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carrying

2 definitions found

From The Collaborative International Dictionary of English v.0.48 [gcide]:

Carry \Car"ry\, verb (used with an object) [imp. & p. p. {Carried}; p. pr. & vb. n. {Carrying}.] [OF. carier, charier, F. carrier, to cart, from OF. car, char, F. car, car. See {Car}.]

1. To convey or transport in any manner from one place to another; to bear; -- often with away or off.

When he dieth he shall carry nothing away. --Ps. xiix. 17.

Devout men carried Stephen to his burial. --Acts viii, 2.

Another carried the intelligence to Russell. --Macaulay.

The sound will be carried, at the least, twenty miles. --Bacon.

2. To have or hold as a burden, while moving from place to place; to have upon or about one's person; to bear; as, to carry a wound; to carry an unborn child.

If the ideas . . . were carried along with us in our minds. --Locke.

3. To move; to convey by force; to impel; to conduct; to lead or guide.

Go, carry Sir John Falstaff to the Fleet. --Shak.

He carried away all his cattle. --Gen. xxxi. 18.

Passion and revenge will carry them too far. --Locke.

4. To transfer from one place (as a country, book, or column) to another; as, to carry the war from Greece into Asia; to carry an account to the ledger; to carry a number in adding figures.

5. To convey by extension or continuance; to extend; as, to carry the chimney through the roof; to carry a road ten miles farther.

6. To bear or uphold successfully through conflict, as a leader or principle; hence, to succeed in, as in a contest; to bring to a successful issue; to win; as, to carry an election. "The greater part carries it." --Shak.

The carrying of our main point. --Addison.

7. To get possession of by force; to capture.

The town would have been carried in the end. --Bacon.

8. To contain; to comprise; to bear the aspect of; to show or exhibit; to imply.

He thought it carried something of argument in it. --Watts.

It carries too great an imputation of ignorance. --Lacke.

9. To bear (one's self); to behave, to conduct or demean; -- with the reflexive pronouns.

He carried himself so insolently in the house, and out of the house, to all persons, that he became odious. --Clarendon.

10. To bear the charges or burden of holding or having, as stocks, merchandise, etc., from one time to another; as, a merchant is carrying a large stock; a farm carries a mortgage; a broker carries stock for a customer; to carry a life insurance.

{Carry arms} (Mil. Drill), a command of the Manual of Arms directing the soldier to hold his piece in the right hand, the barrel resting against the hollow of the shoulder in a nearly perpendicular position. In this position the soldier is said to stand, and the musket to be held, at carry.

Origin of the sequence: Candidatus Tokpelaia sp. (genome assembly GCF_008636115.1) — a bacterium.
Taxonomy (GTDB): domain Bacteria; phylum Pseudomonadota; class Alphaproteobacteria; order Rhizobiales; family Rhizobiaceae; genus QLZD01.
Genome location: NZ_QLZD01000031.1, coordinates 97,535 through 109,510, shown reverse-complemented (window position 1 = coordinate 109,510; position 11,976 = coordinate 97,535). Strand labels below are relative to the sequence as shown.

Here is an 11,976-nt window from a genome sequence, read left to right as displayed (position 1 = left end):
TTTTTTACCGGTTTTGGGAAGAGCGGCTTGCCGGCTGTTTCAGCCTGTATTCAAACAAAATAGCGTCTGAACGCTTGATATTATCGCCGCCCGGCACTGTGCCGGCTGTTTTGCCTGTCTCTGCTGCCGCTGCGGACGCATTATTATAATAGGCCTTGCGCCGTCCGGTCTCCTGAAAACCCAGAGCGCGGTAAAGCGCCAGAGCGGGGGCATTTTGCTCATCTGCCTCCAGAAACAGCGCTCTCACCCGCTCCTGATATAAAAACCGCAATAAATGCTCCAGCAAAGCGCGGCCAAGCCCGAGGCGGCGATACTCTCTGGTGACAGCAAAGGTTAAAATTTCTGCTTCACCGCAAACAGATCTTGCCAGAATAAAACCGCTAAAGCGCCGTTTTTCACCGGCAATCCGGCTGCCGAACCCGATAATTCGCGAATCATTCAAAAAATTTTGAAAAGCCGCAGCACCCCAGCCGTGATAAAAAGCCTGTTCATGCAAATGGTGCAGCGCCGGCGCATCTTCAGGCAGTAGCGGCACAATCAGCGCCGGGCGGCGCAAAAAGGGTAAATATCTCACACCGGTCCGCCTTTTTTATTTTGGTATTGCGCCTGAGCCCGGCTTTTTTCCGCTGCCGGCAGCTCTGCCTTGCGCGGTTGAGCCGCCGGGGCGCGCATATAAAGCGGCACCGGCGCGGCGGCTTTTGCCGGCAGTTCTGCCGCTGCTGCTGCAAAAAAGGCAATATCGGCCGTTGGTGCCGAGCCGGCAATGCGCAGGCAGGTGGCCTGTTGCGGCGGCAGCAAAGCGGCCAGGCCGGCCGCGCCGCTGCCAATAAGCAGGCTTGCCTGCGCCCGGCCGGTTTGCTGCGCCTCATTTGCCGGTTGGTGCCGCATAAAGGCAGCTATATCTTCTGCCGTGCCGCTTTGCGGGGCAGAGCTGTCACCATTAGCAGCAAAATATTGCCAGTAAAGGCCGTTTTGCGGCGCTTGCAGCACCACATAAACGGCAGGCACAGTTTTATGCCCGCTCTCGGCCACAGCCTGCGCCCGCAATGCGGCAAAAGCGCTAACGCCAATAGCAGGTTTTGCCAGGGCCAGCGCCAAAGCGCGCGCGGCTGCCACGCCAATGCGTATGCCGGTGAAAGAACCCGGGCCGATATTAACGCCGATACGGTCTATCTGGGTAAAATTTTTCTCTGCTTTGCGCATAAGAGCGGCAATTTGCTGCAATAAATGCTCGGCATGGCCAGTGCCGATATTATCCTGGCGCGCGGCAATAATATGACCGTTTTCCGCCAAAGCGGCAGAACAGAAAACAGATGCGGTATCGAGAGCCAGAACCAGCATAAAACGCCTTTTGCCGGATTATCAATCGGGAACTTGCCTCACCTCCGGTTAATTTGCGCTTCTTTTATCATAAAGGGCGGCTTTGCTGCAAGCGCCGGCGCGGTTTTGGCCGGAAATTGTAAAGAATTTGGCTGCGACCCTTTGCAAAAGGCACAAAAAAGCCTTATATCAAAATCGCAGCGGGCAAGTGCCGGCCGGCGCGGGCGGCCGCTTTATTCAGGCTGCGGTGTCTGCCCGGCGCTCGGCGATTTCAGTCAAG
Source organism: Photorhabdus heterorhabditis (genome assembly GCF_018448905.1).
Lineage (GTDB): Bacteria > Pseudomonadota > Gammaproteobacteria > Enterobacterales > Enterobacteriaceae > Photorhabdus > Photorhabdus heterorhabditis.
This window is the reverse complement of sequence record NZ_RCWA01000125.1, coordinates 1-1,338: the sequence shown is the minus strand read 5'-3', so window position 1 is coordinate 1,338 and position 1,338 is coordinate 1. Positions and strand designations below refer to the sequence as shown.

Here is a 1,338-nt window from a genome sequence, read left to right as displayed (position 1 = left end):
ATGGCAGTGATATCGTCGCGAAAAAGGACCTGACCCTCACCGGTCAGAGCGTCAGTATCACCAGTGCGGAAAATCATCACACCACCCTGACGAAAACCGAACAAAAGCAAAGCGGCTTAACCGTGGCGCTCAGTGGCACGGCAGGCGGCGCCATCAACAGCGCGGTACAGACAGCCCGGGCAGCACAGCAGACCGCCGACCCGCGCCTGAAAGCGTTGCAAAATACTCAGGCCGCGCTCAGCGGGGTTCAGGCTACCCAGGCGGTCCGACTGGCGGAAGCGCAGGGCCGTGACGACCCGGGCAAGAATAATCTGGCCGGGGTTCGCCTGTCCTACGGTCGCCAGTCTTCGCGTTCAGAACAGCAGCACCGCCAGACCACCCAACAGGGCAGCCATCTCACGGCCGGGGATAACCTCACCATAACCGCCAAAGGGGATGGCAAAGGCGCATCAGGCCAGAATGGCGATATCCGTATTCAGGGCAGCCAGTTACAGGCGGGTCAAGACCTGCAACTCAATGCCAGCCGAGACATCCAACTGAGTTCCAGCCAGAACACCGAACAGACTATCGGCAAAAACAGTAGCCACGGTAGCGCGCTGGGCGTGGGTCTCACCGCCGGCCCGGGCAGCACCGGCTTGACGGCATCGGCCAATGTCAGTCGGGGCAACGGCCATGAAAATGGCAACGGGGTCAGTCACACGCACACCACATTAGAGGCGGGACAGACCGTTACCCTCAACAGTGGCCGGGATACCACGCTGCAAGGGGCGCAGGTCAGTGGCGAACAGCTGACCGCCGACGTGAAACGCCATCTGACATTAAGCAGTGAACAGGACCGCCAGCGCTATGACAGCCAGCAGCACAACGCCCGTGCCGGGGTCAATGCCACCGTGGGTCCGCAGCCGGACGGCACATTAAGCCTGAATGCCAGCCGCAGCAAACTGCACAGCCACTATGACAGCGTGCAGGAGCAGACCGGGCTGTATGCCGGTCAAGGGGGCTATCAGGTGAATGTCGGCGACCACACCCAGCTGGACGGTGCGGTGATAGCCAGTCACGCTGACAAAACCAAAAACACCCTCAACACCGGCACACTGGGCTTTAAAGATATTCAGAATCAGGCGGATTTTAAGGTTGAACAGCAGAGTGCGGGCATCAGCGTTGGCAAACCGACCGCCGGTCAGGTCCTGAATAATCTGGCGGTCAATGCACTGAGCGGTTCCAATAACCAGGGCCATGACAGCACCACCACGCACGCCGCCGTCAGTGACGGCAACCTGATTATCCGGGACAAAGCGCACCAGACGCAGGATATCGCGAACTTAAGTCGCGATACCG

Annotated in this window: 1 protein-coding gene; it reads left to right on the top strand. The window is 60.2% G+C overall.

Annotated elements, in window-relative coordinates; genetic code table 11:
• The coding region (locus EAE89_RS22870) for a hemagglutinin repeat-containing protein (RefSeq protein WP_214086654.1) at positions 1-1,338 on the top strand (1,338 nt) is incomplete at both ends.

{To carry all before one}, to overcome all obstacles; to have uninterrupted success.

{To carry arms} (a) To bear weapons. (b) To serve as a soldier.

{To carry away}. (a) (Naut.) to break off; to lose; as, to carry away a fore-topmast. (b) To take possession of the mind; to charm; to delude; as, to be carried by music, or by temptation.

{To carry coals}, to bear indignities tamely, a phrase used by early dramatists, perhaps from the mean nature of the occupation. --Halliwell.

{To carry coals to Newcastle}, to take things to a place where they already abound; to lose one's labor.

{To carry off} (a) To remove to a distance. (b) To bear away as from the power or grasp of others. (c) To remove from life; as, the plague carried off thousands.

{To carry on} (a) To carry farther; to advance, or help forward; to continue; as, to carry on a design. (b) To manage, conduct, or prosecute; as, to carry on husbandry or trade.

{To carry out}. (a) To bear from within. (b) To put into execution; to bring to a successful issue. (c) To sustain to the end; to continue to the end.

{To carry through}. (a) To convey through the midst of. (b) To support to the end; to sustain, or keep from falling, or being subdued. "Grace will carry us . . . through all difficulties." --Hammond. (c) To complete; to bring to a successful issue; to succeed.

{To carry up}, to convey or extend in an upward course or direction; to build.

{To carry weight}. (a) To be handicapped; to have an extra burden, as when one rides or runs. "He carries weight, he rides a race" --Cowper. (b) To have influence.

From The Collaborative International Dictionary of English v.0.48 [gcide]:

Carrying \Car"ry*ing\, noun The act or business of transporting from one place to another.

{Carrying place}, a carry; a portage.

{Carrying trade}, the business of transporting goods, etc., from one place or country to another by water or land; freighting.

We are rivals with them in . . . the carrying trade. --Jay.

GOOD BAD SERIOUS CRITICAL NEUTRAL

Definitions retrieved from the Open Source DICT Webster's English and WordNet 3.0 dictionaries. Click here for database copyright information.

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